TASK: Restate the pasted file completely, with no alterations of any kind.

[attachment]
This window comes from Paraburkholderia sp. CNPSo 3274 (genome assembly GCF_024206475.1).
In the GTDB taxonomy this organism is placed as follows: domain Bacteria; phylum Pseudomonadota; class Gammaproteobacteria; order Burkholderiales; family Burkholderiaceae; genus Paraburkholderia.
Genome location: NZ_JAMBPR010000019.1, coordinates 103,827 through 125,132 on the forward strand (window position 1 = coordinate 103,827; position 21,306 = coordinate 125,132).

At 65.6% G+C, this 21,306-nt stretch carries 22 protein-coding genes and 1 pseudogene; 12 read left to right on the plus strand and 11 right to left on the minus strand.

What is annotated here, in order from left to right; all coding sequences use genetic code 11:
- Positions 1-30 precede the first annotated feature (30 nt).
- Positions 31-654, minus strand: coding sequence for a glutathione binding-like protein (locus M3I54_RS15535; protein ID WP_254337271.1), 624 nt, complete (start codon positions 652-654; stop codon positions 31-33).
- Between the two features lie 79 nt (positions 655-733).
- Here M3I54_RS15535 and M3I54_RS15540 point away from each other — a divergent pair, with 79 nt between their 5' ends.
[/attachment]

This window comes from Paraburkholderia sp. CNPSo 3274 (genome assembly GCF_024206475.1).
In the GTDB taxonomy this organism is placed as follows: domain Bacteria; phylum Pseudomonadota; class Gammaproteobacteria; order Burkholderiales; family Burkholderiaceae; genus Paraburkholderia.
Genome location: NZ_JAMBPR010000019.1, coordinates 103,827 through 125,132 on the forward strand (window position 1 = coordinate 103,827; position 21,306 = coordinate 125,132).

At 65.6% G+C, this 21,306-nt stretch carries 22 protein-coding genes and 1 pseudogene; 12 read left to right on the plus strand and 11 right to left on the minus strand.

What is annotated here, in order from left to right; all coding sequences use genetic code 11:
- Positions 1-30 precede the first annotated feature (30 nt).
- Positions 31-654, minus strand: coding sequence for a glutathione binding-like protein (locus M3I54_RS15535; protein ID WP_254337271.1), 624 nt, complete (start codon positions 652-654; stop codon positions 31-33).
- Between the two features lie 79 nt (positions 655-733).
- Here M3I54_RS15535 and M3I54_RS15540 point away from each other — a divergent pair, with 79 nt between their 5' ends.